"Many of the gains of the last 100 years are under attack and the most overt and vicious attack is on reproductive rights," said Marsha Freeman, director of International Women's Rights Action Watch.
BARRIERS TO DEVELOPMENT
It is more vital than ever to protect women's freedoms at a time of political upheaval in several parts of the world, some experts said.
"Times of political transition, we've learned the hard way, can also be times of fragility, and when rights for women and girls can be rolled back instead of advanced," said Minky Worden, director of global initiatives at Human Rights Watch.
Women's rights are particularly under attack in G20 host country Mexico, which ranked 15th in the survey. Mexico has a culture of male chauvinism, high rates of physical and sexual violence and pockets of poverty where healthcare and other services are no better than in some of the most marginalised communities of Africa, experts said.
Women are also victims of drug-related crime. Some 300 women were killed in 2011 in the violent border town of Ciudad Juarez with almost total impunity, said Amnesty USA.
"The violence affects men and women but often women disproportionately," added Worden. "Mexico is a place where law enforcement remains a challenge, and the government has an obligation to protect women, but often fails in that obligation, as it does to protect men."
Putting women's rights on the global agenda is the key to progress and to effective development, said Kristof. Countries that restrict women's rights and freedoms or fail to protect them from injustices will suffer long-term, socially and economically, he added.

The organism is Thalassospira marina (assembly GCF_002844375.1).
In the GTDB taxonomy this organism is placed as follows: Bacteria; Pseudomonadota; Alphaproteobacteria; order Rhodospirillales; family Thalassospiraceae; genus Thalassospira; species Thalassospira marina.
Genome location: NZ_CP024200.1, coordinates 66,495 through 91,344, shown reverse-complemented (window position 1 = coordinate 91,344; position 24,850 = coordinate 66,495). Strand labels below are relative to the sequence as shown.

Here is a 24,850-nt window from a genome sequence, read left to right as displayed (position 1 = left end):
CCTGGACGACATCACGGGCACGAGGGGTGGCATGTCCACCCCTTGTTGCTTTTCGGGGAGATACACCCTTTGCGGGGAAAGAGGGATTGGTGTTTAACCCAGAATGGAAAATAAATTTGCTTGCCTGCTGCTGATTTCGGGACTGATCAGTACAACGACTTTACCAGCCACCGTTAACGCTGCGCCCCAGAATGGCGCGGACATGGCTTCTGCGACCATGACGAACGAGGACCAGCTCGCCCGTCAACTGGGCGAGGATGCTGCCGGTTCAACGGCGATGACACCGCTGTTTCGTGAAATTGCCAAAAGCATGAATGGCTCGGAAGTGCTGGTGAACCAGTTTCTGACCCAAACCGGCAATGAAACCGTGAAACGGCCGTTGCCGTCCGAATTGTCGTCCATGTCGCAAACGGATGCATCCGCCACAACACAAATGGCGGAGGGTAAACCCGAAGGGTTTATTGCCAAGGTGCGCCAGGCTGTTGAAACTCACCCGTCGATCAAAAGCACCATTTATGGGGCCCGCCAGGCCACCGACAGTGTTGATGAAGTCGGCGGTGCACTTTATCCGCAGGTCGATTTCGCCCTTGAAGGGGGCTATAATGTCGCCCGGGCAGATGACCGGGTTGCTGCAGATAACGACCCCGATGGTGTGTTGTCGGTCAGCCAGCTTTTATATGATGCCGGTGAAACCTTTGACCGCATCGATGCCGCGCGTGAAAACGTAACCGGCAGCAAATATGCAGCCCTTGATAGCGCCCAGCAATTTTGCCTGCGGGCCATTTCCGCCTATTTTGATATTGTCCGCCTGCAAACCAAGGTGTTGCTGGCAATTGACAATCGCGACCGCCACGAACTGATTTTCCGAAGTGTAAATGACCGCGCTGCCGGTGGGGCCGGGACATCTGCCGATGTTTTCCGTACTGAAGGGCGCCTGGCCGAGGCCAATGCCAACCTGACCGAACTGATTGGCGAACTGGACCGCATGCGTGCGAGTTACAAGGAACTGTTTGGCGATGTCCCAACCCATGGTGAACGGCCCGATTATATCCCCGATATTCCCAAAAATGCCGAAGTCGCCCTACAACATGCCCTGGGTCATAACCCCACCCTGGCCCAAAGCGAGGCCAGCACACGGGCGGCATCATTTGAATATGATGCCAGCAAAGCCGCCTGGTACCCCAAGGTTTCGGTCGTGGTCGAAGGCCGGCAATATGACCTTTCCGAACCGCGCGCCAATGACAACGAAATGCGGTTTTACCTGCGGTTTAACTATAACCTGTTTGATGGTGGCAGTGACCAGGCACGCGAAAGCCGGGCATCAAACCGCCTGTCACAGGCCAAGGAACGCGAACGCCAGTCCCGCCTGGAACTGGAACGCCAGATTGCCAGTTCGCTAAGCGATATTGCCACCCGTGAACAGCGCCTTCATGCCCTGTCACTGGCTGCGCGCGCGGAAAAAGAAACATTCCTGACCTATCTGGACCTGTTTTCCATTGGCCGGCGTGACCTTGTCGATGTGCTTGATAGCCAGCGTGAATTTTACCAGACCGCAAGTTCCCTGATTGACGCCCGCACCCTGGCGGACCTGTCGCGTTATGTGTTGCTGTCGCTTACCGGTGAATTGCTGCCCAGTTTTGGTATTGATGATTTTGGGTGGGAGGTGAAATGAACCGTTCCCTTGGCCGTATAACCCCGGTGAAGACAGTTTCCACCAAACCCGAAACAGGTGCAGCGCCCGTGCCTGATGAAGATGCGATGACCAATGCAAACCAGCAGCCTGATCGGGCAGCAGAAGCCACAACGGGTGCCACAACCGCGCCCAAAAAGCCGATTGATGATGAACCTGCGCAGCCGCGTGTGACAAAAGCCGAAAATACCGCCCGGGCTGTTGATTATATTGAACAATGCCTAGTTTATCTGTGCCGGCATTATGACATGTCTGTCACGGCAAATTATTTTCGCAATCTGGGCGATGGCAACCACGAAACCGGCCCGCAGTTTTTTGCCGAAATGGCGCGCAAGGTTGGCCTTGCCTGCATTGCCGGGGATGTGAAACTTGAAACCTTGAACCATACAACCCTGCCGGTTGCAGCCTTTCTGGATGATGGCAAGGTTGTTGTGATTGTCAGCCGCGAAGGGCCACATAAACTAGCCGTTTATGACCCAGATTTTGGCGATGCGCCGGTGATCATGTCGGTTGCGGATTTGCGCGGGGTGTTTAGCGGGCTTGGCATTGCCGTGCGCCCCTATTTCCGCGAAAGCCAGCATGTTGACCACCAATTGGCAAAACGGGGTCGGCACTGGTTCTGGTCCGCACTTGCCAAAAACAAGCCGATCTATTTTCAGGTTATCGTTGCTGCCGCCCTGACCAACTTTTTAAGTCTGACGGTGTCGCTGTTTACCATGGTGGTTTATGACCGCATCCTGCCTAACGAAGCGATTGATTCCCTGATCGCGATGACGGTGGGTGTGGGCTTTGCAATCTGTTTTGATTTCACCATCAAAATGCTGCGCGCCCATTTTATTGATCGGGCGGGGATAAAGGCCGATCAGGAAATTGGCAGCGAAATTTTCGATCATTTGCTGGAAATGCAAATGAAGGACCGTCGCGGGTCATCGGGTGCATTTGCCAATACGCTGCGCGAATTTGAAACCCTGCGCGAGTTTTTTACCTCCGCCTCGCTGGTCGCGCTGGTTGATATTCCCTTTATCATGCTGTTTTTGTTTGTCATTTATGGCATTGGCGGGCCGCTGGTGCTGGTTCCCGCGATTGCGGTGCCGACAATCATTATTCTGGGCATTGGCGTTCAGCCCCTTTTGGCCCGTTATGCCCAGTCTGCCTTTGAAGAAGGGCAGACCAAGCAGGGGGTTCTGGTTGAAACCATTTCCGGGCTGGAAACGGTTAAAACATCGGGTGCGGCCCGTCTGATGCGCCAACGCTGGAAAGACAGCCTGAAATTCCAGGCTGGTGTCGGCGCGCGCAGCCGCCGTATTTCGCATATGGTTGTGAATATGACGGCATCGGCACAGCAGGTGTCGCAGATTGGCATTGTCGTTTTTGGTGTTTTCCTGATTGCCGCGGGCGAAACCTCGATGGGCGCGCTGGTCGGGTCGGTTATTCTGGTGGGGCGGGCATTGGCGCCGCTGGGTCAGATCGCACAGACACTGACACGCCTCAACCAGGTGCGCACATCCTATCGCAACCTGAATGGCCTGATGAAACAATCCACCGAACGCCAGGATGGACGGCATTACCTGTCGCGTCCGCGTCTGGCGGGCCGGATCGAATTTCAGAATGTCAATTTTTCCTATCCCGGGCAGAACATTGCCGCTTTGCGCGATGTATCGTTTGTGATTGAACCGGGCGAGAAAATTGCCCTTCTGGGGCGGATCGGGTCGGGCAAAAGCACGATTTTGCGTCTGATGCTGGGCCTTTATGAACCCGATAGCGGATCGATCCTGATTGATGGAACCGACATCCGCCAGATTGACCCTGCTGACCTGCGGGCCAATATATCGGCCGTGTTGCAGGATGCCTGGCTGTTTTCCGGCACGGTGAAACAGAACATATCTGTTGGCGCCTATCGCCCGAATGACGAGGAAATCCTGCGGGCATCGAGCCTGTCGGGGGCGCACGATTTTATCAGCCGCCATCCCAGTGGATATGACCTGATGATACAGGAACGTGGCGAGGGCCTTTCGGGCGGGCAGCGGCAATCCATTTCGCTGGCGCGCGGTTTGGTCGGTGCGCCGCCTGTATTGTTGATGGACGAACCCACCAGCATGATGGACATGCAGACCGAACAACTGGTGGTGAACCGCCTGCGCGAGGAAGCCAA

While the poll was based on perceptions and not statistics, U.N. data supports the experts' views.
The Gender Inequality Index (GII), which looks at reproductive health, the labour market and empowerment of women through education and politics, named the same three countries as the worst places for women, although Saudi Arabia ranked the absolute worst in the GII, followed by India.
The GII, however, does not include gender-based violence or other elements such as the fact that many women carry additional burdens of caregiving and housekeeping.
When it came to what country was best, the expert perception did not match U.N. data. The GII ranked Germany, France and South Korea as the top three countries, in that order. Canada came seventh and the United States was in tenth place.
Activists were not surprised by the experts' favourable view of Canada, however.
"Having an understanding of Canadian culture and tracking the work they're doing around violence against women and gender equality, I believe that Canada really has been emerging as a model for what most countries should aspire to for a long time," said Jimmie Briggs, journalist, author and founder of the Man Up Campaign that works to engage youth to stop violence against women and girls.
HOW THEY RANK 1. Canada 2. Germany 3. Britain 4. Australia 5. France 6. United States 7. Japan 8. Italy 9. Argentina 10. South Korea 11. Brazil 12. Turkey 13. Russia 14. China 15. Mexico 16. South Africa 17. Indonesia 18. Saudi Arabia 19. India
(Additional reporting by Courtney Harvey and Lisa Anderson in New York)
(For full coverage of the poll visit g20women.trust.org) (TrustLaw is a free legal news site run by Thomson Reuters Foundation, the charitable arm of Thomson Reuters. Visit trust.org/trustlaw. For more information on the TrustWomen Conference visit trustwomenconf.com)
(Editing by Sonya Hepinstall)